ISPOR Asia Consortium Industry Committee Explores Pricing Approaches in China and the US

Published Nov 2, 2023

The ISPOR Asia Consortium Industry Committee has hosted a virtual meeting on 27 July 2023. This meeting brought together stakeholders interested in health technology innovation and health policy in the Asia Pacific region, particularly industry colleagues to connect and learn about healthcare hot topics. The session was moderated by Dr. Larry Z Liu, Chair of ISPOR Asia Consortium Industry Committee and Executive Director of Center for Observational and Real-world Evidence, Merck & Co. inc, USA, and it featured two presentations by Dr. Wudong Guo, Research fellow of China National Health Development Research Center and Prof. Peter J. Neumann, Director of the Center for the Evaluation of Value and Risk in Health of Tufts Medical Center, USA.

Cases Studies on Measuring Value under China’s Volume-based Procurement (VoBP) Tenders

Presented by: Dr. Wudong Guo, PHD, Research fellow, China National Health Development Research Center, National Health Commission, Beijing, China

China's basic health insurance system covers over 95% of its population, but the country faces challenges due to an aging population and increasing non-communicable diseases, leading to a rapid growth in healthcare expenditure. To address these issues, the National Healthcare Security Administration (NHSA) was established in 2018 to oversee the healthcare security system, including the implementation of Volume-based procurement (VoBP) for medicines and medical consumables.

VoBP is a group purchasing approach where the government determines the quantity of medicines or consumables to be purchased, and manufacturers bid prices based on the purchase volume. In China, the National VoBP (NVoBP), organized by the NHSA at the central government level, has achieved significant milestones, including price reductions of more than 50% for medications and over 80% for high-value medical consumables.

The presentation reviews the NVoBP in China through the adapted Walt and Gilson's policy triangle framework, analyzing the context, actors, content, and process.

  • In terms of context, China stands as the world's second-largest drug market, where original and generic drugs hold substantial market shares.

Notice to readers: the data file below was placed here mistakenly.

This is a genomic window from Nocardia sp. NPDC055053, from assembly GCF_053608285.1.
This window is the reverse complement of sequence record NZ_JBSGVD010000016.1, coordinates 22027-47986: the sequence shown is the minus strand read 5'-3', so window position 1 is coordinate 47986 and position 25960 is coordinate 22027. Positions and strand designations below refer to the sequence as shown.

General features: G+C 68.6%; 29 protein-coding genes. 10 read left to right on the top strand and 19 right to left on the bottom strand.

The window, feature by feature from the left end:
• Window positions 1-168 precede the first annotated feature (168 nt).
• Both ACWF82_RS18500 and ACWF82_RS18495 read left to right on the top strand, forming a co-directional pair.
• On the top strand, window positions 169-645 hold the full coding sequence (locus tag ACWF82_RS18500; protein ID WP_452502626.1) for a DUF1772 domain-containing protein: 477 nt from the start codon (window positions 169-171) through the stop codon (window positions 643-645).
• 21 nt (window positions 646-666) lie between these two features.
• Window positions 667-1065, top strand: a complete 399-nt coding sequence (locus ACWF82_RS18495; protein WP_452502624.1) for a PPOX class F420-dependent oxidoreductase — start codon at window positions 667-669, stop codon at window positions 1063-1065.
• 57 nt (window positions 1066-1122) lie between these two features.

• Regarding actors, the Joint Procurement Office (JPO), comprised of representatives from each province, is responsible for organizing VoBP, and hospitals report their drug demand to the JPO. Manufacturers submit applications to participate in VoBP.
  • In terms of content, the NVoBP encompasses key mechanisms such as linking bidding prices to procurement volumes to provide drug manufacturers with clear expectations and ensuring the quality of generic drugs by carrying out the Generic Consistency Evaluation (GCE). The content part also addresses the challenge of measuring value in NVoBP fairly. Two approaches are employed: using GCE as an entry criterion for generic drugs and ranking applied companies based on comprehensive scores for patent medicines.
  • The process of NVoBP comprises two phases. From 2000 to 2018, some provinces explored centralized procurement, focusing more on pricing rather than quantities. Since 2008, Volume-based procurement became dominant and the implementation of NVoBP is progressing towards normalization and institutionalization.

The presentation also offers recommendations for future VoBP, including conducting satisfaction surveys for patients, doctors, and manufacturers to gather diverse perspectives, performing comprehensive evaluations of the economic impact of VoBP, establishing a re-assessment mechanism, implementing monitoring and evaluation systems for hospitals' medication demand reporting, and emphasizing the value of medicines from the perspectives of safety, effectiveness, cost effectiveness, innovation, and equity to discourage harmful price competition.

Value-based Pricing vs. International Reference Pricing: Implications for US Drug Prices

Presented by: Peter J. Neumann Sc.D., Director of the Center for the Evaluation of Value and Risk in Health (CEVR), Institute for Clinical Research and Health Policy Studies at Tufts Medical Center and Professor of Medicine at Tufts University School of Medicine, Boston, Massachusetts, USA

  • Dr Peter Neumann highlighted differences between value-based prices and international reference pricing. Paying value-based drug prices makes sense because it helps ensure that drug companies produce more of what people want – products that improve people’s health – while considering society’s other pressing priorities.
  • International reference pricing means benchmarking a country’s drug prices to prices of similar or comparable drugs in other counties. A key problem with international reference pricing is that importing prices from other countries imposes on one country’s citizens the values of patients and health systems in the referenced countries.
  • Ideally, US prices, including those covered by Medicare negotiations in the Inflation Reduction Act, will account for US population preferences and US-benchmarked value-based prices.

To learn more about ISPOR Asia Consortium and the Industry Committee, please contact

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